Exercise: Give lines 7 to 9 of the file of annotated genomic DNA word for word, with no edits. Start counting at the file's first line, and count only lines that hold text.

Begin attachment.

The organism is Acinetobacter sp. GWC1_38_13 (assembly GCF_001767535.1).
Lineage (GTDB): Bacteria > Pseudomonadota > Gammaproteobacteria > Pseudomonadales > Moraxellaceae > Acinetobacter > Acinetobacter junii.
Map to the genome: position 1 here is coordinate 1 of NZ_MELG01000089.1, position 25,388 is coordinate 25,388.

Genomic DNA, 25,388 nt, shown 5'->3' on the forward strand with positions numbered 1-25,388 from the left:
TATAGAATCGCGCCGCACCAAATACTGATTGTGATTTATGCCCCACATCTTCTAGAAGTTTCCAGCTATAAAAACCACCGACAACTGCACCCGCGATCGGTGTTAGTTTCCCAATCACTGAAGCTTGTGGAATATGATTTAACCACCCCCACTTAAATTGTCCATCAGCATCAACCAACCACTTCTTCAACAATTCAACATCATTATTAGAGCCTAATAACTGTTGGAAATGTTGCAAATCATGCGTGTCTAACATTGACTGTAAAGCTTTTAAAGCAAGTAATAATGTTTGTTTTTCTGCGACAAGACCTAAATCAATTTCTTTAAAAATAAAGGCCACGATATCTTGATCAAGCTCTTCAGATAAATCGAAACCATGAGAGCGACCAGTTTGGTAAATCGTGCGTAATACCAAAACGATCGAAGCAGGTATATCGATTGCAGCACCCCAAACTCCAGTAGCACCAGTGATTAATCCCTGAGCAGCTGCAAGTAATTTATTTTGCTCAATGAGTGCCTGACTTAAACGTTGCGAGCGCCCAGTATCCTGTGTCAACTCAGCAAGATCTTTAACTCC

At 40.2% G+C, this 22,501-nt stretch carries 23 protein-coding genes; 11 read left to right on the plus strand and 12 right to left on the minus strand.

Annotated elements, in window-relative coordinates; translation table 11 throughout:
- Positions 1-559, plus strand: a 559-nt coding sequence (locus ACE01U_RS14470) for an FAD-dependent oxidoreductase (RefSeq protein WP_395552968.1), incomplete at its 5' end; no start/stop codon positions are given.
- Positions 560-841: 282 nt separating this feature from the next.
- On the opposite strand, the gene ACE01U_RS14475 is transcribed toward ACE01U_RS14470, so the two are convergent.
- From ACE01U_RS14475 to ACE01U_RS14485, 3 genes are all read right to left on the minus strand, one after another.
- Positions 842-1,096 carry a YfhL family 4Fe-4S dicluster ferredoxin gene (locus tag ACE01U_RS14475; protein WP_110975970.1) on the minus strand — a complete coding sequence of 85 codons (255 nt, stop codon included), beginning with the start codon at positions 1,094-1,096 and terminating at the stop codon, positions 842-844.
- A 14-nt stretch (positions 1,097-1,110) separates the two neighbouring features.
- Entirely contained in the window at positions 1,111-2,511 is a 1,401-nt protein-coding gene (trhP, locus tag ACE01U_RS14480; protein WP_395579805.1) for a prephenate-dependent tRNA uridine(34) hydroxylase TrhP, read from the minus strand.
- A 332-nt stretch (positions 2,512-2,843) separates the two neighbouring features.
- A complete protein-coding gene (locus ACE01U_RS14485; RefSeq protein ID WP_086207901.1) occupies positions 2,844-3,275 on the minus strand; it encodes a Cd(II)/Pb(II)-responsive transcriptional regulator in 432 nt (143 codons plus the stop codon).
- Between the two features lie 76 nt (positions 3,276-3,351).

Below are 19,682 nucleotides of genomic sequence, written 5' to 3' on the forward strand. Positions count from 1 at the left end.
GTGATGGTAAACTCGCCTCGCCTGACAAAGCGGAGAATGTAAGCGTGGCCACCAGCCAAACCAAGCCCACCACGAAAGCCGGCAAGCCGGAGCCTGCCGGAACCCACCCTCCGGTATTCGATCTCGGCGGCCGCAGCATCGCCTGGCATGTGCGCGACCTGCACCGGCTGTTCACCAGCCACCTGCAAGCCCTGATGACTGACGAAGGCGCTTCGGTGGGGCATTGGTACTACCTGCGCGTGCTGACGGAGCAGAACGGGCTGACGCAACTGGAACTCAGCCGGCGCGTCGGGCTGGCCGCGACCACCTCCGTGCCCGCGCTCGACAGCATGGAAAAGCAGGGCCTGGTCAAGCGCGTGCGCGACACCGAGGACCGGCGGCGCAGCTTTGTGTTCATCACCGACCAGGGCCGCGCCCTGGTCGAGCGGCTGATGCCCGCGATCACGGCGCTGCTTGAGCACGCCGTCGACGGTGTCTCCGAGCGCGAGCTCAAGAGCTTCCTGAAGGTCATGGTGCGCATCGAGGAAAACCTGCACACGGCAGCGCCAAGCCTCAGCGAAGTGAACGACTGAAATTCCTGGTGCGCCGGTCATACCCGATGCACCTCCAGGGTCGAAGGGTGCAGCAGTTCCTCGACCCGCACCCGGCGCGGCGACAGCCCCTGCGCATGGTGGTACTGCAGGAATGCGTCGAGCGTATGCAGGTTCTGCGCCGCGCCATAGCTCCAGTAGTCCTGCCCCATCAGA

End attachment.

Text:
Annotated elements, in window-relative coordinates; translation table 11 throughout:
- Positions 1-559, plus strand: a 559-nt coding sequence (locus ACE01U_RS14470) for an FAD-dependent oxidoreductase (RefSeq protein WP_395552968.1), incomplete at its 5' end; no start/stop codon positions are given.
- Positions 560-841: 282 nt separating this feature from the next.